Sep 9, 2020 - 9:29:11 AM

3019 posts since 10/17/2009

quote:
Originally posted by DSmoke

benhockenberry can probably help here. I don't really understand music theory but in Irish music the triplet takes the place of 2 notes. I also think a rest after the triplet will ruin the flow of the music.


Might of misinterpreted.  Rest is just more of a visualization... The example was written half a measure with a dotted quarter and an eighth or = 3/8  + 1/8.

The triplet doesn't take the place of any value of 2 notes... but rather in example as this, the value of 2 eighth notes (or quarter note). That leaves one eighth remainder that is neither part of the triplet nor the following eighth.  (note if written in 2/4, values would be over 2 sixteenth notes)

I’ve been playin’ it triplet - 8th note, but 8th - triplet would probably work just as well if not better. Triplet - rest would also work.

Again seem to have misinterpreted what I said, as above the triplet takes the place of a quarter note. Can think  of it this way... theoretically each part of the triplet has value of 1/12th note. (in practice it's can be little different, some slightly shorter). But again it's more of ornament substitute than exact timed value. 

I just wondered if there was a correct way or rule.

Again it's mostly as a rhythmic ornament, so the correct, way or rule is it's about what sound good or appropriate to the style.

 or don’t play the triplet at all.

That actually might be a good idea. Generally not a good idea to just throw ornaments in haphazardly, IMO I think you just need to listen to music and absorb the essence of them.

Edited by - banjoak on 09/09/2020 09:36:05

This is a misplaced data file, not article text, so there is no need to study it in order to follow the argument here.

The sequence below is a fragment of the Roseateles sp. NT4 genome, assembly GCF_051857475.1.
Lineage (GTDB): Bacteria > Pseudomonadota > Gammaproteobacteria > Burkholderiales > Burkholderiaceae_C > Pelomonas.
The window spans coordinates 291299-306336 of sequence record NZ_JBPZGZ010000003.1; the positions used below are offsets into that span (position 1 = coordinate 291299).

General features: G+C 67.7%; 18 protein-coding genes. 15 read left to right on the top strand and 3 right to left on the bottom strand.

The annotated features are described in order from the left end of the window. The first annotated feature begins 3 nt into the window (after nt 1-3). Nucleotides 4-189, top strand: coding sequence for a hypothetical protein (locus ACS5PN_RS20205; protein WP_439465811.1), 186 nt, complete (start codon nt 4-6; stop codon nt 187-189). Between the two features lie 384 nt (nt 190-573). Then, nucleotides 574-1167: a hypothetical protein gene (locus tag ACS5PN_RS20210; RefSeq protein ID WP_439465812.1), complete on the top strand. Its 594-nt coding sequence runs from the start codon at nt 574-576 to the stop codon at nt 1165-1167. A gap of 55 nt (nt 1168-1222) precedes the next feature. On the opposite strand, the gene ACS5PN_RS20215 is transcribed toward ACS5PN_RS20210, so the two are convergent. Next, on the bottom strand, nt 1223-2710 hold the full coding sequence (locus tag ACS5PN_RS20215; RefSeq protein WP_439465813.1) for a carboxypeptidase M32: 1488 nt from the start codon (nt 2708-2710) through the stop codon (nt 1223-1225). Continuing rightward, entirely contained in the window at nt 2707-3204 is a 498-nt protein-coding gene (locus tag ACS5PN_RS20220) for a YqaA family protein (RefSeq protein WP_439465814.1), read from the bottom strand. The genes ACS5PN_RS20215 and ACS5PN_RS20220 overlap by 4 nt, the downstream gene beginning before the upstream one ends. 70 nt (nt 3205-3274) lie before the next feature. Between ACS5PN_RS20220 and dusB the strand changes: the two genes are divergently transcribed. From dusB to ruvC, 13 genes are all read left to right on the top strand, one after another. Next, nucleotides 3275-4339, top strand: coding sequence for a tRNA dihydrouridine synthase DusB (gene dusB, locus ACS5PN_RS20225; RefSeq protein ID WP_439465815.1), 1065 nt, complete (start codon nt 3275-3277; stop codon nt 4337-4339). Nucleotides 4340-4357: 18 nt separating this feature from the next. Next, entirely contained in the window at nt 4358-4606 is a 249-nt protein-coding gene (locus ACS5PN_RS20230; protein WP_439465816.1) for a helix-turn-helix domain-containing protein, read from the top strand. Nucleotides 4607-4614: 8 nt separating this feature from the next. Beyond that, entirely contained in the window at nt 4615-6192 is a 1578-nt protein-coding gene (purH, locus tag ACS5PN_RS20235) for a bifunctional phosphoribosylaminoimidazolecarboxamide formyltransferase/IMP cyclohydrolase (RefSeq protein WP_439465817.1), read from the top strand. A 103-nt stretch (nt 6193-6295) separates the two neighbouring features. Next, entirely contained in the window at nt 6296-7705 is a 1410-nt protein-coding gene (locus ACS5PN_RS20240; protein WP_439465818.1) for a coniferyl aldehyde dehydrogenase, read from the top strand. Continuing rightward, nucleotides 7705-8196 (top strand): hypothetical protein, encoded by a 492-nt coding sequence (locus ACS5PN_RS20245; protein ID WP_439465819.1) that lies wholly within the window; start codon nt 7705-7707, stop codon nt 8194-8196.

Sep 9, 2020 - 4:31:40 PM

196 posts since 11/26/2004

Thanks for the tag, @DSmoke! I don't claim to be an expert, but I wrote up some notated examples to answer a question about triplet placement in reels and jigs a few months ago on another forum, so I'm happy to share. These don't explicitly mention the dotted quarter note case, though, so I'll explain.

Dropbox link to notated example: dropbox.com/s/4rox8vd439gzox9/....png?dl=0

Basically, a bar of a reel's rhythm can be broken into four units of two eighth notes. You can replace any of those four chunks with a triplet, as you like. But if you go across the boundaries of those units, the rhythm sounds less "reel-like." That doesn't make it "bad," it's just not where a triplet fits as well within the style.

For a reel, this means the placement of a triplet to subdivide a dotted quarter depends on where in the bar the dotted quarter sits. If it's like the first bar of Longford Collector (starts on the dotted quarter) then the triplet would go at the very start of the bar.
In ABC:
G3A Bcdg becomes (3GGG GA Bcdg

If it's a tune like Jackie Coleman's (eighth followed by the dotted quarter) then the triplet would best fall toward the end.
In ABC:
AF3 EFDE becomes AF (3FFF EFDE

Jigs are a different case. You can triplet in two places within a three-note grouping, as in the notated examples, and not "break the jig rhythm."

Edited by - benhockenberry on 09/09/2020 16:36:57

Sep 10, 2020 - 1:45:29 AM
likes this

Tony O Rourke

Australia

34 posts since 2/9/2016

Taking your example of the start of ''The Banshee'' , with a dotted quarter note G, I would play an eighth note triplet G(Down/Up/Down) and then an eighth note G(Down) and then a D eighth note(Up). That's for banjo. If I could play an accordion I might just hold the G for the full one and a half beats, but that does'nt always sound right on a banjo; there's not much sustain on the instrument. If there's a dotted quarter note in a jig I would often play an eighth note triplet(DUD) followed by a normal eight note(D), based on the way I pick jigs: DUD DUD etc.

Sep 10, 2020 - 10:26:10 AM

509 posts since 8/14/2015

Yeah, Tony, that’s the way I play it. Either that or simply not play a triplet at all. Thanks for the help.

Hangout Network Help

View All Topics  |  View Categories

0.203125